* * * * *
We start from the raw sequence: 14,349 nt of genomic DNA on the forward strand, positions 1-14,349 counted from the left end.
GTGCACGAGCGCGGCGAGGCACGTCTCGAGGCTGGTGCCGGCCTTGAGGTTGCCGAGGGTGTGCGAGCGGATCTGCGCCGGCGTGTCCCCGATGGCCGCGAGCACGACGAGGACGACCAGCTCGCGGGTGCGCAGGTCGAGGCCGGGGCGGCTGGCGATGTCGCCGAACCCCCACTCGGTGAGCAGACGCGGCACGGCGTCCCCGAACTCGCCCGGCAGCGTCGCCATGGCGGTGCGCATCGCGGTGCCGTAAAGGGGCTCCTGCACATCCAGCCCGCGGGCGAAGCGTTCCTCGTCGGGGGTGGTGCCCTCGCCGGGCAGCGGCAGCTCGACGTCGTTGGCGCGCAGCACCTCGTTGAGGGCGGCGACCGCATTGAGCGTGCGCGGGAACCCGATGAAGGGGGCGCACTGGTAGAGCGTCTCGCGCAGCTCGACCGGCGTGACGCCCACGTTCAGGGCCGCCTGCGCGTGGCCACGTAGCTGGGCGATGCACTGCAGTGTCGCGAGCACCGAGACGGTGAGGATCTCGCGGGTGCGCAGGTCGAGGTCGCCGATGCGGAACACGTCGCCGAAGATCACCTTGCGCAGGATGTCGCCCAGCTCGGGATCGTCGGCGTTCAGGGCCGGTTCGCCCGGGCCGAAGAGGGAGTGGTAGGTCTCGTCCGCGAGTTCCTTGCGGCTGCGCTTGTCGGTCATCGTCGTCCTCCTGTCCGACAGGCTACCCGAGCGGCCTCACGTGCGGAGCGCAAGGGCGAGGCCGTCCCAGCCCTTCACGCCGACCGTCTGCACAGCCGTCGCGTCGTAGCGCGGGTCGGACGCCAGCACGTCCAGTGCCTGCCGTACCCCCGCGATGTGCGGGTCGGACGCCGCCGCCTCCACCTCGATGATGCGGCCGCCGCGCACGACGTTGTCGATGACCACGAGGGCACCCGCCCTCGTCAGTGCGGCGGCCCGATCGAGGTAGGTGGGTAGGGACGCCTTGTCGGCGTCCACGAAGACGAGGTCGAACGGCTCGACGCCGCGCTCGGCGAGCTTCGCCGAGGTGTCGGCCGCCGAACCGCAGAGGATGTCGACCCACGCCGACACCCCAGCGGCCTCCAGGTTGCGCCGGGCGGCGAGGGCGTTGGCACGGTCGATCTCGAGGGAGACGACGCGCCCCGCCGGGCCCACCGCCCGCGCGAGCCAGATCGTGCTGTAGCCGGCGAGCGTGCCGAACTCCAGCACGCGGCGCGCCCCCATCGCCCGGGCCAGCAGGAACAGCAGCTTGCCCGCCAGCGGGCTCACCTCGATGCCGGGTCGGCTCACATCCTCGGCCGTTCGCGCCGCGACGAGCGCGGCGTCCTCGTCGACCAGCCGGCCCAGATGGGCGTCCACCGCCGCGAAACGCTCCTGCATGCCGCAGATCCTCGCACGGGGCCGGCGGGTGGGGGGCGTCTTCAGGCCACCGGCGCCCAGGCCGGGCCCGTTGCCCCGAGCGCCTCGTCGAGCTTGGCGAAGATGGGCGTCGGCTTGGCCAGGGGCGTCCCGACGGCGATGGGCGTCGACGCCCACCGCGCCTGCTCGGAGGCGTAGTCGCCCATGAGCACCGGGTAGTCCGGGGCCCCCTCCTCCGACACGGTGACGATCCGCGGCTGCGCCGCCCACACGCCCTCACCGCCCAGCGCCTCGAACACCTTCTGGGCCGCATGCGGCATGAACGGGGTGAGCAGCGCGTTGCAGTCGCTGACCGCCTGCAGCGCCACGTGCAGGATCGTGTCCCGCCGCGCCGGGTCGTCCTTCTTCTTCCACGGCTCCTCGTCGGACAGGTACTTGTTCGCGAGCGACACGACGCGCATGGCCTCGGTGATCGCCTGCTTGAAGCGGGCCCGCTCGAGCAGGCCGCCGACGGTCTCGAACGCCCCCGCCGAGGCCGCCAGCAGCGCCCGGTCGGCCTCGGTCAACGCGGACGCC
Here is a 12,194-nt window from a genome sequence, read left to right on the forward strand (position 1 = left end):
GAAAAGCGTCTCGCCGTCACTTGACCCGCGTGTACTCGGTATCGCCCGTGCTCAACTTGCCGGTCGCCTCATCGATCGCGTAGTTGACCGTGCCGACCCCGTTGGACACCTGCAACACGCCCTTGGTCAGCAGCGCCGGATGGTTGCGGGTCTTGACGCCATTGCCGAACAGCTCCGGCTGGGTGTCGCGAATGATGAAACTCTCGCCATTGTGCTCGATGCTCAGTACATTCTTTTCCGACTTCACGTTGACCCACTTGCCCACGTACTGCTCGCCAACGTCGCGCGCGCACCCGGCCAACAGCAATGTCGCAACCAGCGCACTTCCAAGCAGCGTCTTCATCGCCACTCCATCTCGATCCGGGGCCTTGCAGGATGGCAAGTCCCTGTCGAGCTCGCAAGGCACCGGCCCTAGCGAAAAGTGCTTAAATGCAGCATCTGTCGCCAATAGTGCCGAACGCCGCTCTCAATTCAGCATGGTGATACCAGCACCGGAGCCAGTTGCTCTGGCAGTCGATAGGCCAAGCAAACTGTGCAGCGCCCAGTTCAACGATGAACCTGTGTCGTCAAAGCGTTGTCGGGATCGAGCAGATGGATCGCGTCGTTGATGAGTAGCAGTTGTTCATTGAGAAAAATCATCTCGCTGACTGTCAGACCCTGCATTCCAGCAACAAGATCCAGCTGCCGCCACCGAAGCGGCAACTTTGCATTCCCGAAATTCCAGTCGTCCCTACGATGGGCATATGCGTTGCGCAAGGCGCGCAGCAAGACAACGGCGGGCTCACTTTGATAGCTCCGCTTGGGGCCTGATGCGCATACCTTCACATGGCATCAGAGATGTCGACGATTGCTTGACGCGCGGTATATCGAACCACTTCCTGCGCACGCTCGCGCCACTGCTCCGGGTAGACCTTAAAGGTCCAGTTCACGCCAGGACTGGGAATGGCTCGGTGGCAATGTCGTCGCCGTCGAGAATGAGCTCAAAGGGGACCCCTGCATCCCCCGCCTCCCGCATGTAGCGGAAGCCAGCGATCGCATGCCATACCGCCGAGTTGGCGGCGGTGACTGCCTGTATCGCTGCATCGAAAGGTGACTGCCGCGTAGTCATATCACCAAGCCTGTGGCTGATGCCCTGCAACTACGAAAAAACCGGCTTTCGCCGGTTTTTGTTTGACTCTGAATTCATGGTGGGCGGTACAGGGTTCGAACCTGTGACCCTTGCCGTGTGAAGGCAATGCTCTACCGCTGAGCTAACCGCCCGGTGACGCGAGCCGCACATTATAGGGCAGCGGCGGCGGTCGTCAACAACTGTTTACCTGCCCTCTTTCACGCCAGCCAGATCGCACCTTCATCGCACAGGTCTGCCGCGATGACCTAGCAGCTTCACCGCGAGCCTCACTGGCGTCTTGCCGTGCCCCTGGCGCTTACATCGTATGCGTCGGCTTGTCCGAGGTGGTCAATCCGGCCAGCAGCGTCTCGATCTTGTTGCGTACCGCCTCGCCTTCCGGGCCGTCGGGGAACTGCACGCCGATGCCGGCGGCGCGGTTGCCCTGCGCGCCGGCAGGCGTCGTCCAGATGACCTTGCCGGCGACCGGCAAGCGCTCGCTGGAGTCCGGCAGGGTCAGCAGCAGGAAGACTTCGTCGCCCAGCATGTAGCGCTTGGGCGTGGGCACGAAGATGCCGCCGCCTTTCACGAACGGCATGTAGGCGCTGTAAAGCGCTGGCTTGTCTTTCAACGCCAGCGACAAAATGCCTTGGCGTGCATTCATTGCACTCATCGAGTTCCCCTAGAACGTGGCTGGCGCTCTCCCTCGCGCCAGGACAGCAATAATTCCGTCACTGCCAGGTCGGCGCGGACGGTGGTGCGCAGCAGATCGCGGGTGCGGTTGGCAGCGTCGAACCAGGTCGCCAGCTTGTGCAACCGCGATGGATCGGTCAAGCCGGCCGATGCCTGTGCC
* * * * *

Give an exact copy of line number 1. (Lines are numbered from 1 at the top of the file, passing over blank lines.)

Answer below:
We start from the raw sequence: 14,349 nt of genomic DNA on the forward strand, positions 1-14,349 counted from the left end.